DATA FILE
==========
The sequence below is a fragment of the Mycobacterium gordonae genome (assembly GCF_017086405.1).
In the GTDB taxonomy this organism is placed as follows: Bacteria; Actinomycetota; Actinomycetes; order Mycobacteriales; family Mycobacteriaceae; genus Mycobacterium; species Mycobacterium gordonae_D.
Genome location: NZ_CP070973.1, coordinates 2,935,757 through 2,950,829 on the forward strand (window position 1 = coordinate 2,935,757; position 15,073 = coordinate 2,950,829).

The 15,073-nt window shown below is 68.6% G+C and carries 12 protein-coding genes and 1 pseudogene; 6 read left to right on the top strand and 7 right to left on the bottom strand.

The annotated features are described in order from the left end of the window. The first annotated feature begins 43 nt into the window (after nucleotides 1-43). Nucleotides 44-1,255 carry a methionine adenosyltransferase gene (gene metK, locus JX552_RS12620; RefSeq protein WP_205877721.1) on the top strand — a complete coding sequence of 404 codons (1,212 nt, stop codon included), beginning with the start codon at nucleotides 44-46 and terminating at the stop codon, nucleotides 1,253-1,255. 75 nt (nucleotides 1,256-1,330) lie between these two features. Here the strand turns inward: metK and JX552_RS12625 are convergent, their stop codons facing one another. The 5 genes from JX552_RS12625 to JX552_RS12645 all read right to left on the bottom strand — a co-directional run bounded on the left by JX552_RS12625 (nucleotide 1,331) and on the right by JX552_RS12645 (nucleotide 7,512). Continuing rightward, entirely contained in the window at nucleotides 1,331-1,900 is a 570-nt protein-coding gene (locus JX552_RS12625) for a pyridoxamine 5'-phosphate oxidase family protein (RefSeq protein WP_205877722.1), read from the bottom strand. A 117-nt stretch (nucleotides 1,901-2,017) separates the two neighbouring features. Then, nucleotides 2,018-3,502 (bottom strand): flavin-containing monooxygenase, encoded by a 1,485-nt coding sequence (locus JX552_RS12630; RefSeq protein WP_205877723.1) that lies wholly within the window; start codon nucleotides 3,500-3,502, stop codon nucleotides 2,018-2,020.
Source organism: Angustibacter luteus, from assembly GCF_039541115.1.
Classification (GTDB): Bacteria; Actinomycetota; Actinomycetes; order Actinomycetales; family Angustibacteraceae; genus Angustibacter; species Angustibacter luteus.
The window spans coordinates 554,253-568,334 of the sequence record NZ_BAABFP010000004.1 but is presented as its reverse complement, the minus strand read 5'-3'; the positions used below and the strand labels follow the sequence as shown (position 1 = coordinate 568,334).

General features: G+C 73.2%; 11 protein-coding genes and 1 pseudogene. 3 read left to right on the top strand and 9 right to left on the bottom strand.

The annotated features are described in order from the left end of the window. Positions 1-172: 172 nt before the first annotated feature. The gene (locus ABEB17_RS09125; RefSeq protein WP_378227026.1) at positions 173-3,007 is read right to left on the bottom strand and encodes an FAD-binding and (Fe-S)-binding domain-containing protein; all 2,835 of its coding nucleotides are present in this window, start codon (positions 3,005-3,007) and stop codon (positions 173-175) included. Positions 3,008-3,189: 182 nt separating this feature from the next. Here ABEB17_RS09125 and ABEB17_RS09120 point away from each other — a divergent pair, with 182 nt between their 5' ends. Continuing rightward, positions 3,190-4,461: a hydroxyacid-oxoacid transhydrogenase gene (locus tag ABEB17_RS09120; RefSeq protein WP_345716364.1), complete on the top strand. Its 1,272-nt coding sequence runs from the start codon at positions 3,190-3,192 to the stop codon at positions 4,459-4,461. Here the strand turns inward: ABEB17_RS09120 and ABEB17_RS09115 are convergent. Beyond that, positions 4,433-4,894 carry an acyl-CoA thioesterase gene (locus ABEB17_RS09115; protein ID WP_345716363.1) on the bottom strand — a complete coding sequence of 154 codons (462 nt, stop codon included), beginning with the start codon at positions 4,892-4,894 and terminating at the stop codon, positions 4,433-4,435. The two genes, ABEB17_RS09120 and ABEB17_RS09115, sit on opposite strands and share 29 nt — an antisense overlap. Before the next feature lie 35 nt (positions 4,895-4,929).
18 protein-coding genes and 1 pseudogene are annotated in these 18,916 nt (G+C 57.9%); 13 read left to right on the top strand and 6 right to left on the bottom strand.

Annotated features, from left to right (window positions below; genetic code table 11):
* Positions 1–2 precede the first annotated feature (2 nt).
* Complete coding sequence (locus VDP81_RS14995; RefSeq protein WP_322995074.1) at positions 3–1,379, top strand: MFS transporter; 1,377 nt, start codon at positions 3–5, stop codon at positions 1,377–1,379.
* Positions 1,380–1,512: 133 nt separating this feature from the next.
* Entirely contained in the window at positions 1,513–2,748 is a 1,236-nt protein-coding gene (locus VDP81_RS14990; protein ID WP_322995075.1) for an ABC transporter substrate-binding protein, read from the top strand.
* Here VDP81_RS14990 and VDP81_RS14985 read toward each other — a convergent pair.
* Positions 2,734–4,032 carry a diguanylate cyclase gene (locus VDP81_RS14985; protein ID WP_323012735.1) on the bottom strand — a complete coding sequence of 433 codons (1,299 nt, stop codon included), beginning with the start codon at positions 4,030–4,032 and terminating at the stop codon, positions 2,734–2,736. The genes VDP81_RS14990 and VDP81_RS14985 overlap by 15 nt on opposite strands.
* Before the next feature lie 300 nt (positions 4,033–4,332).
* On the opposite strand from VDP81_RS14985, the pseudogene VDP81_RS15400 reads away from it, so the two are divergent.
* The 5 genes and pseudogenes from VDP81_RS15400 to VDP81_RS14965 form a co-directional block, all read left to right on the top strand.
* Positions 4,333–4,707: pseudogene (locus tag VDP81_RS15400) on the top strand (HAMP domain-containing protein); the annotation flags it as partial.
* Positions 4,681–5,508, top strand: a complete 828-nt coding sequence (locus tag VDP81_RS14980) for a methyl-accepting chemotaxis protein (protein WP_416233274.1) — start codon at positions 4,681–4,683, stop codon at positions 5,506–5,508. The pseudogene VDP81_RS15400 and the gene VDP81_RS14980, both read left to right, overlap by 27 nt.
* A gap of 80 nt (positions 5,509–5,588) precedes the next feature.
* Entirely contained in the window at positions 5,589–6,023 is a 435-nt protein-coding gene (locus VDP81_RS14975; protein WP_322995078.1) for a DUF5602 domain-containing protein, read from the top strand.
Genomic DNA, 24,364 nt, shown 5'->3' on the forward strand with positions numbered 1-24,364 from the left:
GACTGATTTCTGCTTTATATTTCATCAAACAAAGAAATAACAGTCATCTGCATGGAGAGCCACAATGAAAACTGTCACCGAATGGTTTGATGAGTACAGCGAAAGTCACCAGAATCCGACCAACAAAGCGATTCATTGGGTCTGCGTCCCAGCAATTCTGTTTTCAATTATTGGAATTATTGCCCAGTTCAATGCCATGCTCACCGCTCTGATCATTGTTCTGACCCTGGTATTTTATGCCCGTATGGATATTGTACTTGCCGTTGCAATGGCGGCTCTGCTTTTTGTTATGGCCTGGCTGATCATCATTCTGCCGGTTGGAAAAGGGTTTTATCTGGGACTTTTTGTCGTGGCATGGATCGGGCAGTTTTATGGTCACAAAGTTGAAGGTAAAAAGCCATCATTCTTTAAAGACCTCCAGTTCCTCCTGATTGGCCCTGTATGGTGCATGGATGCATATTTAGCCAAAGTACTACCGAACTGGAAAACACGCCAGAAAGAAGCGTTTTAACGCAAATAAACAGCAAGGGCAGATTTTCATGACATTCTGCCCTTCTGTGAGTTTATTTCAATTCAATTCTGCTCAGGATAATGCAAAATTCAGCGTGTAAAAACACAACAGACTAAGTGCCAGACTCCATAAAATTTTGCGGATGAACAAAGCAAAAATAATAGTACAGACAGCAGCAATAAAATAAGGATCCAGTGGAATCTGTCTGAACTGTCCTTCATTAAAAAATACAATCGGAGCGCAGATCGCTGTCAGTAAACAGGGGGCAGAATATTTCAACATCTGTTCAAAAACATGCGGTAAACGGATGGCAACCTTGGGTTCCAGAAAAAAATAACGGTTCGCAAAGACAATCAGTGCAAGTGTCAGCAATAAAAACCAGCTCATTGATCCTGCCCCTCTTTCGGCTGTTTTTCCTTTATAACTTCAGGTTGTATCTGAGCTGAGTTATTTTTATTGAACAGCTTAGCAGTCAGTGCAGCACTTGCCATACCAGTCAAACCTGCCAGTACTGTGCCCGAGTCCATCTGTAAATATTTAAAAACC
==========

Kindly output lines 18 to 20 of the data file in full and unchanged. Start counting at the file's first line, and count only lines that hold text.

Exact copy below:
* Positions 2,734–4,032 carry a diguanylate cyclase gene (locus VDP81_RS14985; protein ID WP_323012735.1) on the bottom strand — a complete coding sequence of 433 codons (1,299 nt, stop codon included), beginning with the start codon at positions 4,030–4,032 and terminating at the stop codon, positions 2,734–2,736. The genes VDP81_RS14990 and VDP81_RS14985 overlap by 15 nt on opposite strands.
* Before the next feature lie 300 nt (positions 4,033–4,332).
* On the opposite strand from VDP81_RS14985, the pseudogene VDP81_RS15400 reads away from it, so the two are divergent.